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Have had the dream to put a SW on the air?

Posted: Sun Apr 13, 2008 4:19 pm
by w4cl
Having engineered AM, FM, analog TV and now digital TV, I have been thinking of what it would take to get a SW station on the air. Nothing like a VOA mind you, but if you had to get something on in a budget, exactly would COULD you get by with and what WOULD the FCC actually license. I know you have to have 50kW min to get licensed, but beyond that, it looks like the sky is the limit on what you use. I did find it interesting that WBCQ uses a modified 40 meter yagi beam for one of its systems and the FCC licensed it.

I have an idea of what I would try if I won the lottery since I don't see this thing making any money beyond the Pay and Pray crowd. Any takers on ideas?

Re: Have had the dream to put a SW on the air?

Posted: Sun Apr 13, 2008 6:20 pm
by K9EZ
w4cl wrote:Having engineered AM, FM, analog TV and now digital TV, I have been thinking of what it would take to get a SW station on the air. Nothing like a VOA mind you, but if you had to get something on in a budget, exactly would COULD you get by with and what WOULD the FCC actually license. I know you have to have 50kW min to get licensed, but beyond that, it looks like the sky is the limit on what you use. I did find it interesting that WBCQ uses a modified 40 meter yagi beam for one of its systems and the FCC licensed it.

I have an idea of what I would try if I won the lottery since I don't see this thing making any money beyond the Pay and Pray crowd. Any takers on ideas?

Wire antennas work just fine. You will need a good amount of land, but nothing like an AM array. There are a few SW station in North Carolina. Look up WBOH or WTJC in Newport, NC. It is a simple rhombic on telephone poles. I may have a pic or two around here of the WTJC system.

What else do you want to know?

Re: Have had the dream to put a SW on the air?

Posted: Sun Apr 13, 2008 10:31 pm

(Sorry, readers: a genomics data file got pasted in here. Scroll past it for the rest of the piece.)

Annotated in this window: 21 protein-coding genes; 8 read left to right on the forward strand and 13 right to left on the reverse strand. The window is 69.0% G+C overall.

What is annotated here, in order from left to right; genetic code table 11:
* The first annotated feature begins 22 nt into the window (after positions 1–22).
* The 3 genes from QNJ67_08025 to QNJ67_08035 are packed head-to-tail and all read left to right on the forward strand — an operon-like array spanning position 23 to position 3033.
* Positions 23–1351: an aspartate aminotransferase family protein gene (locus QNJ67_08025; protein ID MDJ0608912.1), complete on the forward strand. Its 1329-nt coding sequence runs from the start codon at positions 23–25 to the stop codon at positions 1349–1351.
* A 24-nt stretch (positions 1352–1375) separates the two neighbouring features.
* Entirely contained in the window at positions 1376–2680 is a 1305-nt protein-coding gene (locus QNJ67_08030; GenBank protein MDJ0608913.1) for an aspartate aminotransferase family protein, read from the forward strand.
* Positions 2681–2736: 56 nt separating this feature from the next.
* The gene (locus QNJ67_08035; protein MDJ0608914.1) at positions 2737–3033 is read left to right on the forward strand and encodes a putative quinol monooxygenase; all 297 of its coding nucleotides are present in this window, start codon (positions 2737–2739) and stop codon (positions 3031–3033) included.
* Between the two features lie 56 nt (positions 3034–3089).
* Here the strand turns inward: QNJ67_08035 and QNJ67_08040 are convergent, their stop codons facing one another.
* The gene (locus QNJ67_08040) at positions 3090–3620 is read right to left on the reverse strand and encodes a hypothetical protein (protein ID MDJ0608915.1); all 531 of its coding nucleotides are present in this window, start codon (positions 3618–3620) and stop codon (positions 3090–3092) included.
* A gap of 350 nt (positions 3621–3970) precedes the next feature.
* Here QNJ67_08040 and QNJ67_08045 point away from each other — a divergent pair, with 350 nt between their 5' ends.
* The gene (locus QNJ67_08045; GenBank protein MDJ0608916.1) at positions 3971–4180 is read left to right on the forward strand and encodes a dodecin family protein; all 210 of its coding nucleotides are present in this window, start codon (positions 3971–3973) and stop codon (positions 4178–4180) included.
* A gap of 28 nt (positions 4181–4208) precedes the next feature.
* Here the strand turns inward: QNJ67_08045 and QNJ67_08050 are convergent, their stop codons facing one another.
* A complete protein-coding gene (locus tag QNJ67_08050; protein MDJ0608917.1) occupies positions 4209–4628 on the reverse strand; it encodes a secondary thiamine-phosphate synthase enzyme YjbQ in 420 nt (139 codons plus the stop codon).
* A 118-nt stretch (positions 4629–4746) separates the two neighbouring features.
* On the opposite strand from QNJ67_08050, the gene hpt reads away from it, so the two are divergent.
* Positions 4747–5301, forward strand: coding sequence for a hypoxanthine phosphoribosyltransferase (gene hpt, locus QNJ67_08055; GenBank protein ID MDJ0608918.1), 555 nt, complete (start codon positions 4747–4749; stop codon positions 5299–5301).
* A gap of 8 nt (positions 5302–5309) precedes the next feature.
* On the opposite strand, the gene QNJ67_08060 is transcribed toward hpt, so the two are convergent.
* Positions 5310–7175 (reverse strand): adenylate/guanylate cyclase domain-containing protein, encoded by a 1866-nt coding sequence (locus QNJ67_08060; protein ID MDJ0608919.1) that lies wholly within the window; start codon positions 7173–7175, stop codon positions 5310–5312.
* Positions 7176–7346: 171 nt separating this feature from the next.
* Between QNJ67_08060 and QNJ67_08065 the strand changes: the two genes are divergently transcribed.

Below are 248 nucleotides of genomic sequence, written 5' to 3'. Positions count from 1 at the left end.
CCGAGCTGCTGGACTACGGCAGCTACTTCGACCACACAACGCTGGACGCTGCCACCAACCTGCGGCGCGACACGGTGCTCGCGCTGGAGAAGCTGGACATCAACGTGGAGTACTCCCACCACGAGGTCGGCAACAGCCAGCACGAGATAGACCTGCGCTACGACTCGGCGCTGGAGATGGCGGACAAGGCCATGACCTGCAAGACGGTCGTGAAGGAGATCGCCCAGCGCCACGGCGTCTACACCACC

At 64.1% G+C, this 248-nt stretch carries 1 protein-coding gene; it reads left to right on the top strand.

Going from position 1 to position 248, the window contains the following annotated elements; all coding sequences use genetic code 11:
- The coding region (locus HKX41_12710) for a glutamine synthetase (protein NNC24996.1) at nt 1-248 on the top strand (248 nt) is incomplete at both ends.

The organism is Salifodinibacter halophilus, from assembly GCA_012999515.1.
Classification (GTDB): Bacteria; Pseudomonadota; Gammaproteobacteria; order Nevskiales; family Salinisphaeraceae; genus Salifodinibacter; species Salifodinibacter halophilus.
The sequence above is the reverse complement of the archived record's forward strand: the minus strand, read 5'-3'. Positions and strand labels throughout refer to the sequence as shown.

by Sam Buca
From my stomping grounds....the famous WMLK: http://www.wmlkradio.net

250kw xmtr :mrgreen:

Re: Have had the dream to put a SW on the air?

Posted: Mon Apr 14, 2008 5:49 am
by w4cl
If money were no object, instead of buying a old 50kW AM rig and converting it to SW, wonder what a sold state Nautel or similar would cost. Could the cost difference be made up in a reasonable time frame since you take out the cost of tube replacement and increase the reliablity quite a bit. Basically putting the cost on the front end, instead of the back end with tubes. Just a thought.

Re: Have had the dream to put a SW on the air?

Posted: Thu Aug 14, 2008 11:36 am
by K4WRF
If you buy a Nautel, you get a Continental SW rig. 15 years ago, they were about $600k per copy for a 100kW rig. A 5 w/l rombic with support poles comes in at about 25% the cost of TCI antenna and meets the beam width and gain requirements. If you have installed TV transmitter, you have a good idea as to the assembly of a SW transmitter. Tubes include PA and driver, PA is 4CW100,000 and driver is 4X3000, Tube life was very good, vac-caps seemed to fail a lot as they were excercized several times a day. Might want to try to attend HFCC to network and find frequencies that will work. Frequency coordination is key of course and FCC paperwork is minimal compared to US commercial requirements. I worked on the WWCR facility from when it started until about three years ago and I can tell you that was a money printing operation and it still is today. I will warn you SW broadcasting is another world from regular BCB, only some technical principals apply.
Good luck,

w/

Re: Have had the dream to put a SW on the air?

Posted: Thu Aug 14, 2008 11:47 am
by K9EZ